<topicref href="fcdm/preface/about_this_user_guide.dita#section_id4" keys="conventions"/>
      </topicref>

It's impractical for authors to keep their map up-to-date as they create and modify subtopic structure and content. We have a "map-fixer" utility, written in perl and compiled to a Windows .exe with Strawberry Perl, that is configured as an external tool in Oxygen. Users can run this "Map Updater" utility from the menu and it will scan their DITA files and update their bookmap as needed. (It also populates the text content of cross-book <xref keyref> elements with the target text.)

The utility has a couple specific references to our directory structure and specializations, but I can point those areas out. This whole approach is admittedly a quick-and-dirty hack to keep our writers writing, I'm happy to share it if anyone's interested.

 - Chris

Chris Papademetrious
 

I tripped across a complication with the keyref-all-the-things approach. :(

In DITA, a glossary is implemented as a specialized topic (<glossgroup>) that contains terms as nested specialized subtopics (<glossentry>). Unfortunately this means that the map must define @keys values for all glossary terms. :(  It's impractical to expect a writer to do this.

I'll ask our writers to use hrefs when referencing glossary terms, but I expect some pushback adding rules about requiring them to remember what kind of links to use where.

I wish DITA allowed ID-based references to subtopic elements nested within a topic, such as

<xref keyref="topic_key/subtopic_id"/>

as this still provides indirection value via the parent's key.

I found some discussion on this topic (hah!) in the comments section of


 - Chris

ekimber@contrext.com
 

Iit should be easy enough to generate the necessary map structure if the glossary already exists or have whoever is responsible for the glossary to do it as they add glossary entries.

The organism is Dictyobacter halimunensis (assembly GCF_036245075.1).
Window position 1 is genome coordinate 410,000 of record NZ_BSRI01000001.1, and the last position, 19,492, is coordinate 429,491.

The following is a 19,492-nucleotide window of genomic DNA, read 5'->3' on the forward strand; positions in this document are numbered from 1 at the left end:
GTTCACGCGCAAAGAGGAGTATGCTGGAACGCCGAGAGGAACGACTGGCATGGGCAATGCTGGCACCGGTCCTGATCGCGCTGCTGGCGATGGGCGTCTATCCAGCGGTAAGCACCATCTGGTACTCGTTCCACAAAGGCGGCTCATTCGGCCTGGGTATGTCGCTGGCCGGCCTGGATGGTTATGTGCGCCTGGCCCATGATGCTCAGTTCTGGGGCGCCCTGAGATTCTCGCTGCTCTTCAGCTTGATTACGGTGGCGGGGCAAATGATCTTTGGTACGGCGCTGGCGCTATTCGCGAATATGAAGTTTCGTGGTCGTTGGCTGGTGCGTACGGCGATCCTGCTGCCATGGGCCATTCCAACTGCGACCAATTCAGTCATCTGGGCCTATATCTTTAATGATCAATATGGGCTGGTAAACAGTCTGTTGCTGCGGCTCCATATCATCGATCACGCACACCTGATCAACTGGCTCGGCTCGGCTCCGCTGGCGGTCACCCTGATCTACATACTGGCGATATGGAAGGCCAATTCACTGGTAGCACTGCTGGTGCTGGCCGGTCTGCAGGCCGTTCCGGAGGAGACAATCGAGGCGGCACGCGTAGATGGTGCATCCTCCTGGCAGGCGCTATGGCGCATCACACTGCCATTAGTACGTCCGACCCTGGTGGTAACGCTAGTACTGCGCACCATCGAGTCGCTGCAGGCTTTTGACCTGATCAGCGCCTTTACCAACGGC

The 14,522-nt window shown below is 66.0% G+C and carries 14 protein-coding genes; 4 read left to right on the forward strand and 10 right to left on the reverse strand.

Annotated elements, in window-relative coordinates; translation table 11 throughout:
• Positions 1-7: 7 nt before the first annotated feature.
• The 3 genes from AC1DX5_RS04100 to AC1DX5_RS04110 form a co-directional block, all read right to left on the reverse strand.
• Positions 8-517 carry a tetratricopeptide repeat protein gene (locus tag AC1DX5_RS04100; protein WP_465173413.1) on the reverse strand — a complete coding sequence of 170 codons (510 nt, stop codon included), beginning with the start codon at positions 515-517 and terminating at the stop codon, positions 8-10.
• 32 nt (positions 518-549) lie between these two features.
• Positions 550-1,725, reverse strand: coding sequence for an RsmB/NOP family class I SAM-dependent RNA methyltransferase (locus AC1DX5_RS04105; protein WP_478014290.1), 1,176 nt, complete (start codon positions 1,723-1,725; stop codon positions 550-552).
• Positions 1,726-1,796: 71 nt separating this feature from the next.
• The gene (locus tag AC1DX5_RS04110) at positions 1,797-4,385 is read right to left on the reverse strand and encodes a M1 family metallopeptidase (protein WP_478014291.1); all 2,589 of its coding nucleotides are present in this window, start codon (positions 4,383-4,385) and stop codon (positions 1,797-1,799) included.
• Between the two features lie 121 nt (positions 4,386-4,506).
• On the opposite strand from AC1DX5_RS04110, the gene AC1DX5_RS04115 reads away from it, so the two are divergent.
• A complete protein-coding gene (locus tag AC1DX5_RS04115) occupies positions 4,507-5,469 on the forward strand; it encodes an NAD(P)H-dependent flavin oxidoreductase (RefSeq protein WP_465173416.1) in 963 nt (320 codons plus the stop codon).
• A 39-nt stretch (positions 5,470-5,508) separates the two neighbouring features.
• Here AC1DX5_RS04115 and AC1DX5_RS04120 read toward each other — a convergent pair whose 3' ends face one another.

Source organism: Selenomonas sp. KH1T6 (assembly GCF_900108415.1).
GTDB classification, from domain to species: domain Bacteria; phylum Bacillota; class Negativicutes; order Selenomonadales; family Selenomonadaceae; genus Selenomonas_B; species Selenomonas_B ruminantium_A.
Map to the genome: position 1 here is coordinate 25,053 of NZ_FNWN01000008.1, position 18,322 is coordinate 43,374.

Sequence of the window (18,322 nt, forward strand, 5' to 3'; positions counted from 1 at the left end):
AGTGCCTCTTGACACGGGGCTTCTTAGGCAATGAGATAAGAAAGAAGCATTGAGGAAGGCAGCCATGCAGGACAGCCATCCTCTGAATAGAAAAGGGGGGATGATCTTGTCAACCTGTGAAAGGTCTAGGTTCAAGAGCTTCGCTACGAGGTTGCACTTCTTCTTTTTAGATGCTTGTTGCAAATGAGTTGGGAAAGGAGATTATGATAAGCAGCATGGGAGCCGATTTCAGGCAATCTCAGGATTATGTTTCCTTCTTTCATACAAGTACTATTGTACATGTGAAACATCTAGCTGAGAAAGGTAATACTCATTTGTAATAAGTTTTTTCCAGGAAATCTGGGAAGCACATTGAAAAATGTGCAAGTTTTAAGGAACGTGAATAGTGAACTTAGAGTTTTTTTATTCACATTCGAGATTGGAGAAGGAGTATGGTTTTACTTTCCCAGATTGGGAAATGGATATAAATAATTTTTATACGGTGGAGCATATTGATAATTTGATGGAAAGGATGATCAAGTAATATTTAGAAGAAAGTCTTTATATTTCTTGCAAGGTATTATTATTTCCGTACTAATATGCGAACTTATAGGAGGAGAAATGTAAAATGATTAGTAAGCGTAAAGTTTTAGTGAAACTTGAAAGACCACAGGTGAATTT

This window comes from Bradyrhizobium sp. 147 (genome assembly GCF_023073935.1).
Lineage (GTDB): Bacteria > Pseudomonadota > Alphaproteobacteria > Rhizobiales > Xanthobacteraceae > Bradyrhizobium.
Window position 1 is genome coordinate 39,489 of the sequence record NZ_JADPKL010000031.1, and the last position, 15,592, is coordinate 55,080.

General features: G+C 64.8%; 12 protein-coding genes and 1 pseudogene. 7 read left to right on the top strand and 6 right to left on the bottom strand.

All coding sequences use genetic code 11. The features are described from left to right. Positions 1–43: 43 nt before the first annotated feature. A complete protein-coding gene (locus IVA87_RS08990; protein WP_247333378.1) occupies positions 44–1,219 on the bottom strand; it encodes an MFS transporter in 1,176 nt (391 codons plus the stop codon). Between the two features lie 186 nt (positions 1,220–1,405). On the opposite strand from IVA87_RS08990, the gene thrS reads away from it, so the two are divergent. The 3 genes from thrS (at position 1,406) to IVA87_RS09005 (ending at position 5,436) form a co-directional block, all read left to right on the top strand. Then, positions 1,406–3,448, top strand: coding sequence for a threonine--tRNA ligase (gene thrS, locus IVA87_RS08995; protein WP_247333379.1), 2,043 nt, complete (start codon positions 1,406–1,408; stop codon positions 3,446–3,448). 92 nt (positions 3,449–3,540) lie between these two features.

Once you have created the topicref pattern for pointing to glossary entries, it shouldn't matter whether those glossary entry topics are managed as a standalone files or are subtopics within a larger glossgroup topic--the actual markup creation effort is the same (or at least it should be since the only difference is whether or not the href on the key-defining topicref has a fragment identifier pointing to the specific topic).

It is certainly the case that a lot of DITA design and tool implementation is predicated on managing topics as individual XML documents but that should never be a requirement.

Cheers,

E.

--
Eliot Kimber
http://contrext.com


On 2/19/20, 10:21 AM, "Chris Papademetrious" <main@dita-users.groups.io on behalf of chrispitude@...> wrote:

I tripped across a complication with the keyref-all-the-things approach. :(

In DITA, a glossary is implemented as a specialized topic (<glossgroup>) that contains terms as nested specialized subtopics (<glossentry>). Unfortunately this means that the map must define @keys values for all glossary terms. :( It's impractical to expect a writer to do this.

I'll ask our writers to use hrefs when referencing glossary terms, but I expect some pushback adding rules about requiring them to remember what kind of links to use where.

I wish DITA allowed ID-based references to subtopic elements nested within a topic, such as

<xref keyref="topic_key/subtopic_id"/>

as this still provides indirection value via the parent's key.

I found some discussion on this topic (hah!) in the comments section of

https://www.oxygenxml.com/dita/styleguide/webhelp-feedback/Artefact/Cross_Referencing/c_Links_to_Glossary_Terms.html

- Chris

Chris Papademetrious
 

Hi Eliot,

It's "easy enough" to write a lot of scripts, but we're starting to accumulate a number of such scripts. I'm not trying to be negative, and I understand why the $key/$elt_id reference structure imposes this constraint. But many of my writers are nontechnical; if I switch from the WYSIWYG view to the XML view in Oxygen, you'd think I'm giving them a sneak peek into The Matrix! And as the champion of our move to DITA, I'm responsible for all automation to hide these sorts of details from them.